A family from a suburb north-east of Mumbai in India were left terrified after they discovered a 6-foot cobra in their toilet just minutes after one member had used it on Monday night. Snake rescuers rushed to the ground-floor residence of Vipul Desai in Nimbkar Society, Mulund Colony, at around 10pm and spent nearly two hours trying to catch the venomous reptile, which had crept up through sewer pipes. They eventually caught the cobra, but the sight of a snake repeatedly popping its head out of the toilet was enough to traumatise 48-year-old Desai's wife and their 17-year-old daughter.
"It's so scary - just the thought of a snake appearing out of nowhere when you are on the commode," said Desai. "Now every time we want to use the toilet, we will inadvertently think about this incident." Desai's 45-year-old wife, Shilpa, had just used the toilet on Monday night when she noticed that everything - the toiletries, buckets, water mugs - were out of place. Some of the items had fallen to the floor. She immediately called Desai and their daughter, Shrushti to the bathroom. "It was very strange. No one was in the house in the evening as we had gone to see a doctor. We had bolted all the rooms, including the bathroom," Desai said. He suddenly heard the sound of water being displaced in the toilet bowl and before he could inspect it, the 6-foot cobra stuck its head out, much to the family's horror.
Desai quickly shut the bathroom door and called his neighbour, Mohan Nadkarni, a wildlife enthusiast who has in the past rescued snakes. "I saw the snake and immediately realised that it was a cobra. It appeared agitated so I decided to call the experts. I am 65 and not that agile, so I didn't want to take a chance," said Nandkarni. Soon, a team from the Resquink Association for Wildlife Welfare (RAWW) arrived. "It was tricky as the cobra would pop its head out of the toilet bowl to breathe and then again hide inside the pipe," Nandkarni said. "Desai's wife and daughter were so terrified that they started crying." The rescuers went outside in the dark, opened the toilet's outlet and stuck pieces of cloth inside the pipe to prevent water from running into the sewer. The idea was to flood the toilet by keeping the flush on.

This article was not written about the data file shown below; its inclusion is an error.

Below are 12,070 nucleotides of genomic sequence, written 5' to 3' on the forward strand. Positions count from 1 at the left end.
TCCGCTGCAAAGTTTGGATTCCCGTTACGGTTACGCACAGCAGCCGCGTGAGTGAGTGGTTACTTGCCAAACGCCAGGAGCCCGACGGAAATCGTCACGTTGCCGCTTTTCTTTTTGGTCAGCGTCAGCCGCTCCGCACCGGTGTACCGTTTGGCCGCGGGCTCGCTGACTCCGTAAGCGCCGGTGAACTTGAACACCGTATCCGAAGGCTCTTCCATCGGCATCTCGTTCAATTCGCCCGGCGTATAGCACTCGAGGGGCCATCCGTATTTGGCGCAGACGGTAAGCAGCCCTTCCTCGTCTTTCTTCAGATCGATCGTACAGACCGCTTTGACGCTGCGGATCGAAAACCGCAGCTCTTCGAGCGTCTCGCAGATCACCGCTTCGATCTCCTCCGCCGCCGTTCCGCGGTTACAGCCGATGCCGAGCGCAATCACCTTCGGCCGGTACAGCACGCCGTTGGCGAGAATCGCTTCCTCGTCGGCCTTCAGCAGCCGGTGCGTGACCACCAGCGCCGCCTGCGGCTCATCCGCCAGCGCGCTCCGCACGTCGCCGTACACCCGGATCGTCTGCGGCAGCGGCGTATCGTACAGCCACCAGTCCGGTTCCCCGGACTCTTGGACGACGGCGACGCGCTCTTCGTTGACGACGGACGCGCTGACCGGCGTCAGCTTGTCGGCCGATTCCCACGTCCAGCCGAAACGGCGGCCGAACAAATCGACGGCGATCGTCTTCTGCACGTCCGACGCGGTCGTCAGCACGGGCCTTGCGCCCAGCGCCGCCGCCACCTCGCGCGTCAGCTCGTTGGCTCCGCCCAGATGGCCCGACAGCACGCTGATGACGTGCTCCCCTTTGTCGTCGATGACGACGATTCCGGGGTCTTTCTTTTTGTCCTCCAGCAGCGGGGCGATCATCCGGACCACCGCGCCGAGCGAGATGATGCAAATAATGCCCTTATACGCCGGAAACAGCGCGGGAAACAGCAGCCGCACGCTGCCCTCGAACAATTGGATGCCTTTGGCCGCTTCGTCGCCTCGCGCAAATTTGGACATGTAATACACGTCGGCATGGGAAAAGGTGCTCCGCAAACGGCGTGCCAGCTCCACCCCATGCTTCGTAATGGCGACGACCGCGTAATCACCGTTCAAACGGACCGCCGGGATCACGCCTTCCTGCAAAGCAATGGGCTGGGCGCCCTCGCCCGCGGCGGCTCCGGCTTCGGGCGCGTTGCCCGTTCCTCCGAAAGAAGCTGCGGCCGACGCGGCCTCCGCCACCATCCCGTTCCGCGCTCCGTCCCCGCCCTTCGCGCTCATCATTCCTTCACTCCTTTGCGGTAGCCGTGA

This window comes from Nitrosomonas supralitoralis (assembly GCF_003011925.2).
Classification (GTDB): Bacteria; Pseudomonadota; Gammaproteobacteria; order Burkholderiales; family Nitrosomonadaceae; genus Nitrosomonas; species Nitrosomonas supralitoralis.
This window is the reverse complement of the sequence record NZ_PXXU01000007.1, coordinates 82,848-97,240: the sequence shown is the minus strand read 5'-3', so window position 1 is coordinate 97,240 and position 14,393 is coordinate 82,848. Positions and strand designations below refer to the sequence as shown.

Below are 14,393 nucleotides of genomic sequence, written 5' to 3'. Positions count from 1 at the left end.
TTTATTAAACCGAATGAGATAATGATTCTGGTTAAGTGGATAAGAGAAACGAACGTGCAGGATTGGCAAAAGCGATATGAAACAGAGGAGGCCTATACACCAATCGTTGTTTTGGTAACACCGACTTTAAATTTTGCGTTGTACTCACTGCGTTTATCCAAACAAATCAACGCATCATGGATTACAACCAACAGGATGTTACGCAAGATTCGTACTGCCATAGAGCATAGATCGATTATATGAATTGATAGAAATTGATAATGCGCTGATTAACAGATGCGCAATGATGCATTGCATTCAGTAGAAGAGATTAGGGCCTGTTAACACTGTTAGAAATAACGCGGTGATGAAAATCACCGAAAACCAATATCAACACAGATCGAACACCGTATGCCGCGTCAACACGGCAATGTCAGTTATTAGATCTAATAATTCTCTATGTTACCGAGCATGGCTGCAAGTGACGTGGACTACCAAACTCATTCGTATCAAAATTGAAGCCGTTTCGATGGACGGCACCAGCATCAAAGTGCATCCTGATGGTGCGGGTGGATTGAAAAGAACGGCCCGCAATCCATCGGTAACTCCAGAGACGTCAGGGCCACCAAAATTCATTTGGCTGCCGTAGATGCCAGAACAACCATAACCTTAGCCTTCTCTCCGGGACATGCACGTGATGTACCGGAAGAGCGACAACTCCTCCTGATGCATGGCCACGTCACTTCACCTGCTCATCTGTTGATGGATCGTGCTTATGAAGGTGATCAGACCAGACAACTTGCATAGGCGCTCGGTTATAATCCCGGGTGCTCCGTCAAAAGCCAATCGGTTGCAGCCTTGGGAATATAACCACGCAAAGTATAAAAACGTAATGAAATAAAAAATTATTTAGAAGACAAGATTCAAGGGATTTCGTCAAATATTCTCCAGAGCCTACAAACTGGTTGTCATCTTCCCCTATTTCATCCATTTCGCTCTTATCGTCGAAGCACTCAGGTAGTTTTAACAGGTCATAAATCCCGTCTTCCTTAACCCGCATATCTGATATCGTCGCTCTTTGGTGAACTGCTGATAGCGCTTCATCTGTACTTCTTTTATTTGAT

"Soon, the toilet bowl was filled to the brim and the snake had to come out. We caught it with a pair of tongs, but ensured that it was not injured during the process," said Pawan Sharma, a coordinator for RAWW. "We were worried it would escape from the outlet and hide inside another pipe, which would have caused a scare in the entire building." The reptile was freed in the forest. "Volunteers tried to calm us down by lying that it was a non- venomous snake," Shilpa said. "Though it was taken away, we couldn't sleep." While snakes are sometimes spotted in the area because of its proximity to the Sanjay Gandhi National Park, they are rarely found inside residential buildings.